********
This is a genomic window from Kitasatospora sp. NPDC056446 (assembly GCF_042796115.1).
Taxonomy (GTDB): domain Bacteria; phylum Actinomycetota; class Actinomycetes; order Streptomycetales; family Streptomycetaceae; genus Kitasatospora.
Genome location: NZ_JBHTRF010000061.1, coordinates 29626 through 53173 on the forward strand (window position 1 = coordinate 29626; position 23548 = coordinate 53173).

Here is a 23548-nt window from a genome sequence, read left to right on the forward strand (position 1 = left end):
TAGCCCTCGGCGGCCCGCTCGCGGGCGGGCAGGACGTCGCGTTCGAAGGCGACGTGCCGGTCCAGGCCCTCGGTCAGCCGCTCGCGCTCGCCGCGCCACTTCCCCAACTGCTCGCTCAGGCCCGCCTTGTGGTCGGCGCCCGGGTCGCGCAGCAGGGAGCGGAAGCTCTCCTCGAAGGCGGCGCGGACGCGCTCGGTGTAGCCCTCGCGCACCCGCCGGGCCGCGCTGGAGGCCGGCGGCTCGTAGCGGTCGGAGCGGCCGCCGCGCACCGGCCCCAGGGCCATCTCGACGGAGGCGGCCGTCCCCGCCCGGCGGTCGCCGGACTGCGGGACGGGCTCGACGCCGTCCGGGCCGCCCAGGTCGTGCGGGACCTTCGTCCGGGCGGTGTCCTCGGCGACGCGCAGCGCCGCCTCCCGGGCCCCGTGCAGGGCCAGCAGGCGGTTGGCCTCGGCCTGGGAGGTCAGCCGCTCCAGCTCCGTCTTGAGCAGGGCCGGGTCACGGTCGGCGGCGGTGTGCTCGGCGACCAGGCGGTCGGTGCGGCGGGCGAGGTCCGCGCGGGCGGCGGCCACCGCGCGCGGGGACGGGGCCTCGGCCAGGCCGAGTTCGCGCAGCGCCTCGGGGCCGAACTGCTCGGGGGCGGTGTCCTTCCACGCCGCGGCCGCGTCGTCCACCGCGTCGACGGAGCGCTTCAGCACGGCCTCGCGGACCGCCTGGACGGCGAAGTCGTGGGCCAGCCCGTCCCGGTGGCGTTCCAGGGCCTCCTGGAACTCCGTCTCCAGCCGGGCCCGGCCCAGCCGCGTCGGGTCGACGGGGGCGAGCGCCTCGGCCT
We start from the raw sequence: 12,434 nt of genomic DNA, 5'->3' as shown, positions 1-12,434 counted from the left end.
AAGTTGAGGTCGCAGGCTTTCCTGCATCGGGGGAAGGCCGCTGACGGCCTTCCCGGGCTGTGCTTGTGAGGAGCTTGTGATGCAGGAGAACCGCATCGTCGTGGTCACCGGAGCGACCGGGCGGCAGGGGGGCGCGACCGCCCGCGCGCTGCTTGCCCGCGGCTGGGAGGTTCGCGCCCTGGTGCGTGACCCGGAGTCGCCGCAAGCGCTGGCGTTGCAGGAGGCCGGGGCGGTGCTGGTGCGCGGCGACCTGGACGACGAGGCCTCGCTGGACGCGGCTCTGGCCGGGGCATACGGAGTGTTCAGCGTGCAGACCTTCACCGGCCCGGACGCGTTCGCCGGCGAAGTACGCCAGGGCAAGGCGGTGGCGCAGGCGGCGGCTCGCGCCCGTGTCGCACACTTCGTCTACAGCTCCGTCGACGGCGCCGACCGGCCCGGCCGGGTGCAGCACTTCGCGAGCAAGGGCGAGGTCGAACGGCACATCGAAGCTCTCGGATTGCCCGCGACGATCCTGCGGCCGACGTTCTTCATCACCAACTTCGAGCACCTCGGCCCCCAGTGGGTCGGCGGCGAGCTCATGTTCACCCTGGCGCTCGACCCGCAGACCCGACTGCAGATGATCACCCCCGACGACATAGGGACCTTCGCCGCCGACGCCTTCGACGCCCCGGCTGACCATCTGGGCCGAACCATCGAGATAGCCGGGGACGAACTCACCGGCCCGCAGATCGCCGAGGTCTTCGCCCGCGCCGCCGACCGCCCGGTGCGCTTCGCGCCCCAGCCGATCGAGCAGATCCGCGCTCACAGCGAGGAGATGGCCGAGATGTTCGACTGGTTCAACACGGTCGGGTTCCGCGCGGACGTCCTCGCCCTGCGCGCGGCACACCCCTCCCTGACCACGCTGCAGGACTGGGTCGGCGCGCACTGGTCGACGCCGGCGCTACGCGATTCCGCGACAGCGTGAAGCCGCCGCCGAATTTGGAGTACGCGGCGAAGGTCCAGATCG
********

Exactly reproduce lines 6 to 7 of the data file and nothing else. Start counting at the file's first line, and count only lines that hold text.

We start from the raw sequence: 12,434 nt of genomic DNA, 5'->3' as shown, positions 1-12,434 counted from the left end.
AAGTTGAGGTCGCAGGCTTTCCTGCATCGGGGGAAGGCCGCTGACGGCCTTCCCGGGCTGTGCTTGTGAGGAGCTTGTGATGCAGGAGAACCGCATCGTCGTGGTCACCGGAGCGACCGGGCGGCAGGGGGGCGCGACCGCCCGCGCGCTGCTTGCCCGCGGCTGGGAGGTTCGCGCCCTGGTGCGTGACCCGGAGTCGCCGCAAGCGCTGGCGTTGCAGGAGGCCGGGGCGGTGCTGGTGCGCGGCGACCTGGACGACGAGGCCTCGCTGGACGCGGCTCTGGCCGGGGCATACGGAGTGTTCAGCGTGCAGACCTTCACCGGCCCGGACGCGTTCGCCGGCGAAGTACGCCAGGGCAAGGCGGTGGCGCAGGCGGCGGCTCGCGCCCGTGTCGCACACTTCGTCTACAGCTCCGTCGACGGCGCCGACCGGCCCGGCCGGGTGCAGCACTTCGCGAGCAAGGGCGAGGTCGAACGGCACATCGAAGCTCTCGGATTGCCCGCGACGATCCTGCGGCCGACGTTCTTCATCACCAACTTCGAGCACCTCGGCCCCCAGTGGGTCGGCGGCGAGCTCATGTTCACCCTGGCGCTCGACCCGCAGACCCGACTGCAGATGATCACCCCCGACGACATAGGGACCTTCGCCGCCGACGCCTTCGACGCCCCGGCTGACCATCTGGGCCGAACCATCGAGATAGCCGGGGACGAACTCACCGGCCCGCAGATCGCCGAGGTCTTCGCCCGCGCCGCCGACCGCCCGGTGCGCTTCGCGCCCCAGCCGATCGAGCAGATCCGCGCTCACAGCGAGGAGATGGCCGAGATGTTCGACTGGTTCAACACGGTCGGGTTCCGCGCGGACGTCCTCGCCCTGCGCGCGGCACACCCCTCCCTGACCACGCTGCAGGACTGGGTCGGCGCGCACTGGTCGACGCCGGCGCTACGCGATTCCGCGACAGCGTGAAGCCGCCGCCGAATTTGGAGTACGCGGCGAAGGTCCAGATCG